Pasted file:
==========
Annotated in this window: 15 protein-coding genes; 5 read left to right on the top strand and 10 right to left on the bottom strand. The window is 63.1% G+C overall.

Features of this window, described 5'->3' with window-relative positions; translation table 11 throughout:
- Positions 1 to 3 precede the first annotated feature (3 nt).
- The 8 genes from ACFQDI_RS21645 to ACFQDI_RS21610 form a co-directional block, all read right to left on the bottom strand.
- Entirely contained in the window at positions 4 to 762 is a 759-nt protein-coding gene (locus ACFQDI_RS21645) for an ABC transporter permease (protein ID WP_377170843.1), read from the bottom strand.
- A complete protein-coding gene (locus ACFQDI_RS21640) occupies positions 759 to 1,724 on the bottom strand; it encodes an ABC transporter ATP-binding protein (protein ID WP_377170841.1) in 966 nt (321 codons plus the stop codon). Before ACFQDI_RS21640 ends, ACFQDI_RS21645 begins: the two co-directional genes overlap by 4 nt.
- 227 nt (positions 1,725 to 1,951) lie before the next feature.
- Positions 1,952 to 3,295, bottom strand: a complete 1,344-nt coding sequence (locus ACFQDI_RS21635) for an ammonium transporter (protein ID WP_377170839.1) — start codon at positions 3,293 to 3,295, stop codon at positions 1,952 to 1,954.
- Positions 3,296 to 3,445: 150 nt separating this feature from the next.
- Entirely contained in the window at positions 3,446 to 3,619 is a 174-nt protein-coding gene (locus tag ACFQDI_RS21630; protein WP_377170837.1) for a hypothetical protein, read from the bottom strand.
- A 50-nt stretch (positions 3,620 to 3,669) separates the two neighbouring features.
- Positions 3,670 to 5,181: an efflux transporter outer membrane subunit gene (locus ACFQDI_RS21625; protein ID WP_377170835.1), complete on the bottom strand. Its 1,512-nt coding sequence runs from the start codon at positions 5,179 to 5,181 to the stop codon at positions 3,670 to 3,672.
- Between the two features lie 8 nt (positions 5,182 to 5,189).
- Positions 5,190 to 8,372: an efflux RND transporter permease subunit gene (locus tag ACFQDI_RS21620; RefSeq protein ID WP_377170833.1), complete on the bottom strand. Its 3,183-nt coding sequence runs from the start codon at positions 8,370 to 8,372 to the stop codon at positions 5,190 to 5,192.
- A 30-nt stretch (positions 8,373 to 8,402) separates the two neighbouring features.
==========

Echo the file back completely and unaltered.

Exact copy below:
Annotated in this window: 15 protein-coding genes; 5 read left to right on the top strand and 10 right to left on the bottom strand. The window is 63.1% G+C overall.

Features of this window, described 5'->3' with window-relative positions; translation table 11 throughout:
- Positions 1 to 3 precede the first annotated feature (3 nt).
- The 8 genes from ACFQDI_RS21645 to ACFQDI_RS21610 form a co-directional block, all read right to left on the bottom strand.
- Entirely contained in the window at positions 4 to 762 is a 759-nt protein-coding gene (locus ACFQDI_RS21645) for an ABC transporter permease (protein ID WP_377170843.1), read from the bottom strand.
- A complete protein-coding gene (locus ACFQDI_RS21640) occupies positions 759 to 1,724 on the bottom strand; it encodes an ABC transporter ATP-binding protein (protein ID WP_377170841.1) in 966 nt (321 codons plus the stop codon). Before ACFQDI_RS21640 ends, ACFQDI_RS21645 begins: the two co-directional genes overlap by 4 nt.
- 227 nt (positions 1,725 to 1,951) lie before the next feature.
- Positions 1,952 to 3,295, bottom strand: a complete 1,344-nt coding sequence (locus ACFQDI_RS21635) for an ammonium transporter (protein ID WP_377170839.1) — start codon at positions 3,293 to 3,295, stop codon at positions 1,952 to 1,954.
- Positions 3,296 to 3,445: 150 nt separating this feature from the next.
- Entirely contained in the window at positions 3,446 to 3,619 is a 174-nt protein-coding gene (locus tag ACFQDI_RS21630; protein WP_377170837.1) for a hypothetical protein, read from the bottom strand.
- A 50-nt stretch (positions 3,620 to 3,669) separates the two neighbouring features.
- Positions 3,670 to 5,181: an efflux transporter outer membrane subunit gene (locus ACFQDI_RS21625; protein ID WP_377170835.1), complete on the bottom strand. Its 1,512-nt coding sequence runs from the start codon at positions 5,179 to 5,181 to the stop codon at positions 3,670 to 3,672.
- Between the two features lie 8 nt (positions 5,182 to 5,189).
- Positions 5,190 to 8,372: an efflux RND transporter permease subunit gene (locus tag ACFQDI_RS21620; RefSeq protein ID WP_377170833.1), complete on the bottom strand. Its 3,183-nt coding sequence runs from the start codon at positions 8,370 to 8,372 to the stop codon at positions 5,190 to 5,192.
- A 30-nt stretch (positions 8,373 to 8,402) separates the two neighbouring features.